As the dairy industry continues to evolve, dairy practitioners play a crucial role in helping dairy farmers optimise their operations for both efficiency and profitability. Evaluating various farm economic ratios can provide valuable insights into the performance of dairy farms. In this article, we will explore three key ones: breakeven point, feed efficiency, and income over feed cost (IOFC). It is important to note that conclusions should be taken by integrating the information provided by different ratios, rather than using just one or two.
The breakeven point (Figure 1) is used in many financial and business areas, and it is defined by the level of output where cash outflow equals cash inflow. Hence, in dairy business it is defined by the exact amount of milk produced, at a given milk price, where total costs and revenue are the same. The breakeven point is therefore typically calculated by dividing the total costs by the milk price per unit. It is a useful tool to determine the minimum average milk yield, below which the farmer is losing money. It is worth pinpointing that breakeven point varies according to milk price and total costs (which in turn depend on many factors such as price fluctuation of energy, fertiliser and concentrate).
Figure 1 – Breakeven Point, indicated by the black dot, is the production volume where total costs are equal to profits obtained by product selling. Adapted from Ofileanu et al., 2014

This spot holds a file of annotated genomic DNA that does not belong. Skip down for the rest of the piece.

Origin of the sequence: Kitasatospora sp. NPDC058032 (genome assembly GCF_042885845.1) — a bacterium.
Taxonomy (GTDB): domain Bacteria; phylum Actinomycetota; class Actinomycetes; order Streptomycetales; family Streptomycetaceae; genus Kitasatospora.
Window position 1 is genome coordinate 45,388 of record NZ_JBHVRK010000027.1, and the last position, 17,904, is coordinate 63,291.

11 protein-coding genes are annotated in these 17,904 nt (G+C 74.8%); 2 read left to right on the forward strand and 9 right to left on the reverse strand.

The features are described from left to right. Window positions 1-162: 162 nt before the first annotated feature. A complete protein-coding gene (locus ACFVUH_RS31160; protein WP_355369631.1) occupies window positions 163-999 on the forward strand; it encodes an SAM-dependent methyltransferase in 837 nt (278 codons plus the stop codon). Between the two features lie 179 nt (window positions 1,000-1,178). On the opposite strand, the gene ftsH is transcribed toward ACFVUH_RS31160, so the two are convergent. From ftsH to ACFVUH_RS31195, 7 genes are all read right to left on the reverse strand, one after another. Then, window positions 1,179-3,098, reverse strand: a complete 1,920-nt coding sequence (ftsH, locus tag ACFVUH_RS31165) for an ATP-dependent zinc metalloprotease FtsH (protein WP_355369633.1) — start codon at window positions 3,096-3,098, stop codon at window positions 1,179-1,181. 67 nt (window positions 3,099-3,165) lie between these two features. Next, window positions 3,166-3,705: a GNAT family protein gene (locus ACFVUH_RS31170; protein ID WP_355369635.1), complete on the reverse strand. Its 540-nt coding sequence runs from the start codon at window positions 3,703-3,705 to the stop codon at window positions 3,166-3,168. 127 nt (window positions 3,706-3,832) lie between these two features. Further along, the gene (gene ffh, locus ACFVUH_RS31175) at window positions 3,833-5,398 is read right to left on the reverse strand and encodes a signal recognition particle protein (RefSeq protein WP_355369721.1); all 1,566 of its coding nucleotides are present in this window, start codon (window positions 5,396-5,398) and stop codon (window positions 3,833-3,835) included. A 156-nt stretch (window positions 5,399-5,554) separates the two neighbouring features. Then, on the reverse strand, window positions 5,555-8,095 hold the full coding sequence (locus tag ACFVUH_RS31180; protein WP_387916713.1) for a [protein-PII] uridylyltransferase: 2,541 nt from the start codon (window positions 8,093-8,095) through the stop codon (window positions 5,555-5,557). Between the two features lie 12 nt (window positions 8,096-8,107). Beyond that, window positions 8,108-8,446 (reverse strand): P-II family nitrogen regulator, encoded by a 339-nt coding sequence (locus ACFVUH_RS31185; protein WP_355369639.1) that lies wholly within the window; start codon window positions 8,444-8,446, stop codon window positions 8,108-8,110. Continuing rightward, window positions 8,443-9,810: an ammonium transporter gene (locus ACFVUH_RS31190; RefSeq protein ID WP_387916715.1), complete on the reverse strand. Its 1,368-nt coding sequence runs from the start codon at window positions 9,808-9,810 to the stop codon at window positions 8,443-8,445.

This ratio basically measures the amount of milk produced per unit of feed consumed. It is calculated by dividing the amount of solids-corrected milk produced per dry-matter of feed consumed.
It reveals how efficient the animals are at mobilising nutrients for milk production, and several factors may impact this ratio such as cattle comfort and health, stage of lactation, forage quality, feed bunk management, and unrestricted access to clean water. Hence, aiming at higher feed efficiency ratios means improving milk yield relatively to feed consumed. A lower number of animals may thus be used to achieve the same milk production, which enables the reduction of feed costs, natural resource use and carbon footprint.
Income Over Feed Costs
This ratio is calculated by subtracting feed costs from milk income. It indicates the margin left after covering feed expenses. The ratio is calculated according to the following formula:
As feed is the most significant cost in a dairy farm (›50%), IOFC is a valuable tool to monitor profit, as it accounts for the volatility of the feed markets. Monitoring IOFC regularly allows farmers to make decisions on their feeding strategies since higher milk yields do not necessarily mean higher profit margins if feed costs are high. As an example, Bach (2023) recently used this ratio to evaluate the advantages of feeding cows in groups according to their nutrient requirements. Based on the IOFC ratio, the author was able to conclude that moving cows according to milk production level did not result in economic advantages when the unit cost of nutrients is greater in the original than in the receiving ration. However, when the cost and nutrient difference between the diets offset potential losses in milk, forming groups according to production is advantageous.
Evaluating key farm economic ratios such as the breakeven point, feed efficiency, and IOFC is crucial for consultants, including dairy practitioners, when assisting dairy farmers in optimising their operations for efficiency and profitability. By understanding these metrics, they can provide evidence-based recommendations and help farmers make informed decisions.
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